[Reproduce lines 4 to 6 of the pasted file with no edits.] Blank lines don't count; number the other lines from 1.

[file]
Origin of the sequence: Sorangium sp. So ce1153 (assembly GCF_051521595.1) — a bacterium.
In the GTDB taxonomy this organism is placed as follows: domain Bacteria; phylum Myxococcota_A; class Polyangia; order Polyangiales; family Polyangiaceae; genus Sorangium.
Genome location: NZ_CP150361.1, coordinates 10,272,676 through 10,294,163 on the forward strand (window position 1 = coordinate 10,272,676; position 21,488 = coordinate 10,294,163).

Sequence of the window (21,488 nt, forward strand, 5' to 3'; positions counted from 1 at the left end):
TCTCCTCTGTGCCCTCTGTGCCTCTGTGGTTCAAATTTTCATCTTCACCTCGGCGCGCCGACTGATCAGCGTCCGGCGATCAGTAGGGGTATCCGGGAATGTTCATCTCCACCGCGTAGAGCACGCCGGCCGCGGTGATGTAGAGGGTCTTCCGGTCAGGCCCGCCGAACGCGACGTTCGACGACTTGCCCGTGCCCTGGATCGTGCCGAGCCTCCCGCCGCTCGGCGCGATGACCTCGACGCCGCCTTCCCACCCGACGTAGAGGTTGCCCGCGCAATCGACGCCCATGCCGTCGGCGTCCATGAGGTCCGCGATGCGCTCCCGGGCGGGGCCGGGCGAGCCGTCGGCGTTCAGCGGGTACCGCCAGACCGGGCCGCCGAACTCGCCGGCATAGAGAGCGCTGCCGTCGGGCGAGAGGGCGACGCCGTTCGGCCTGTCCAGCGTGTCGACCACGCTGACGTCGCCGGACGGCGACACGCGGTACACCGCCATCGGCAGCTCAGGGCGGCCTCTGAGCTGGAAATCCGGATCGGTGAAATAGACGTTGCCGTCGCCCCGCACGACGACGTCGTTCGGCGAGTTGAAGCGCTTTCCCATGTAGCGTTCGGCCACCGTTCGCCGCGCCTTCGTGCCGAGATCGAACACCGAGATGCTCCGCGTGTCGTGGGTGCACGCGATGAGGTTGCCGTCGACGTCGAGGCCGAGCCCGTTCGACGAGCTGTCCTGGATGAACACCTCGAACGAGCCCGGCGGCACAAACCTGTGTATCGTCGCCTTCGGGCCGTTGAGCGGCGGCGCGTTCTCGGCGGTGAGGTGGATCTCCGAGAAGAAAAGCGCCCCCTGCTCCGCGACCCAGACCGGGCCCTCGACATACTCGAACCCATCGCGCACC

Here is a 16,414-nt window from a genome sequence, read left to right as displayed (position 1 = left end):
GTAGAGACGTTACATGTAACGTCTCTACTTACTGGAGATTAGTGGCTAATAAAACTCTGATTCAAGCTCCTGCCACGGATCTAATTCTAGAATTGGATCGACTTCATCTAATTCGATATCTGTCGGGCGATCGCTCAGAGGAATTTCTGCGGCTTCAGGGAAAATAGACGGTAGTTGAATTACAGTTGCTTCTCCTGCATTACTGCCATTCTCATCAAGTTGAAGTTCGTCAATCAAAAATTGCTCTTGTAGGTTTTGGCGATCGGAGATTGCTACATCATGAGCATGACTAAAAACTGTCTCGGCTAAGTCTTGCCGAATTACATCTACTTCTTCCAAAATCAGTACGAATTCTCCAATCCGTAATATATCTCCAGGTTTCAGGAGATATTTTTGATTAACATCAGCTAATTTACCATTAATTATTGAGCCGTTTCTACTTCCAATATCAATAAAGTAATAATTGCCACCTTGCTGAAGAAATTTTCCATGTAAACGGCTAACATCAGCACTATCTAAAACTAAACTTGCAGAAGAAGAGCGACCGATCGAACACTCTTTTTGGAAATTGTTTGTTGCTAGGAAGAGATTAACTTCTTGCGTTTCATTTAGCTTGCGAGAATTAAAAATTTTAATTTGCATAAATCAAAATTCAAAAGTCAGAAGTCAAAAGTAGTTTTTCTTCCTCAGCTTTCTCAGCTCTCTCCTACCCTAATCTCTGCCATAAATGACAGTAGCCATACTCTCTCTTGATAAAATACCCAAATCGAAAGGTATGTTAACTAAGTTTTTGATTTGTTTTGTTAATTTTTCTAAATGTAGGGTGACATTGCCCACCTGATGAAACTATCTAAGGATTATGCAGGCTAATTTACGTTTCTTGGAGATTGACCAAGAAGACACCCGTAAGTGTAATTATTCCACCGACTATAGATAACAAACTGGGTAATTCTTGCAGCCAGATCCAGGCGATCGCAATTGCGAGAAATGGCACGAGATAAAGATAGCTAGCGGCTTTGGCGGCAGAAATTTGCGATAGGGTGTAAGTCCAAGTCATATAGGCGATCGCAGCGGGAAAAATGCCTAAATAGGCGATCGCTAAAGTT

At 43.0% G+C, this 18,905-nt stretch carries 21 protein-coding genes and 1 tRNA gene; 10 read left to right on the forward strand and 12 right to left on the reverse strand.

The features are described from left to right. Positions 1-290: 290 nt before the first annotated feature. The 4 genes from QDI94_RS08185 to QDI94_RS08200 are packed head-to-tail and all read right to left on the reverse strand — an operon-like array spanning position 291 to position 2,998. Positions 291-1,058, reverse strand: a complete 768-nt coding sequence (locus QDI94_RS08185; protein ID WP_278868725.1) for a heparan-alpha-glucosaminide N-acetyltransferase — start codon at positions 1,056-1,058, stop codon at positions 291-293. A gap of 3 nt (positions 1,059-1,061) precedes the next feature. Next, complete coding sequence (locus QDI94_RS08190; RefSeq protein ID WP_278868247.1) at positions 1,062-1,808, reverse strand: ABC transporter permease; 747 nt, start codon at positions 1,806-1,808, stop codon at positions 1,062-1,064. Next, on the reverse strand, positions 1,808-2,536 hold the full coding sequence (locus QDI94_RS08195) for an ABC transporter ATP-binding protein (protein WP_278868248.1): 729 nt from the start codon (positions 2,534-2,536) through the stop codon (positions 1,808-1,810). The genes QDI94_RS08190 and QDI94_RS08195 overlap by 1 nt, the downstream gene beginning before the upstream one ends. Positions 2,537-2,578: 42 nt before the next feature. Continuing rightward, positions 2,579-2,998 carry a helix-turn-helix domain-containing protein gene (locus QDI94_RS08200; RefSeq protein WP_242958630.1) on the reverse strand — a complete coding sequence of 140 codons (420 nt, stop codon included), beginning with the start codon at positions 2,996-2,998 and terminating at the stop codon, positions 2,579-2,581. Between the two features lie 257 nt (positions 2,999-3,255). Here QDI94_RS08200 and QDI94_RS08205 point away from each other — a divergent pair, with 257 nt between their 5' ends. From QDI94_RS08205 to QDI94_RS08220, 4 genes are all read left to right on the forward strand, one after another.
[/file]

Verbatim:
Sequence of the window (21,488 nt, forward strand, 5' to 3'; positions counted from 1 at the left end):
TCTCCTCTGTGCCCTCTGTGCCTCTGTGGTTCAAATTTTCATCTTCACCTCGGCGCGCCGACTGATCAGCGTCCGGCGATCAGTAGGGGTATCCGGGAATGTTCATCTCCACCGCGTAGAGCACGCCGGCCGCGGTGATGTAGAGGGTCTTCCGGTCAGGCCCGCCGAACGCGACGTTCGACGACTTGCCCGTGCCCTGGATCGTGCCGAGCCTCCCGCCGCTCGGCGCGATGACCTCGACGCCGCCTTCCCACCCGACGTAGAGGTTGCCCGCGCAATCGACGCCCATGCCGTCGGCGTCCATGAGGTCCGCGATGCGCTCCCGGGCGGGGCCGGGCGAGCCGTCGGCGTTCAGCGGGTACCGCCAGACCGGGCCGCCGAACTCGCCGGCATAGAGAGCGCTGCCGTCGGGCGAGAGGGCGACGCCGTTCGGCCTGTCCAGCGTGTCGACCACGCTGACGTCGCCGGACGGCGACACGCGGTACACCGCCATCGGCAGCTCAGGGCGGCCTCTGAGCTGGAAATCCGGATCGGTGAAATAGACGTTGCCGTCGCCCCGCACGACGACGTCGTTCGGCGAGTTGAAGCGCTTTCCCATGTAGCGTTCGGCCACCGTTCGCCGCGCCTTCGTGCCGAGATCGAACACCGAGATGCTCCGCGTGTCGTGGGTGCACGCGATGAGGTTGCCGTCGACGTCGAGGCCGAGCCCGTTCGACGAGCTGTCCTGGATGAACACCTCGAACGAGCCCGGCGGCACAAACCTGTGTATCGTCGCCTTCGGGCCGTTGAGCGGCGGCGCGTTCTCGGCGGTGAGGTGGATCTCCGAGAAGAAAAGCGCCCCCTGCTCCGCGACCCAGACCGGGCCCTCGACATACTCGAACCCATCGCGCACC

Here is a 16,414-nt window from a genome sequence, read left to right as displayed (position 1 = left end):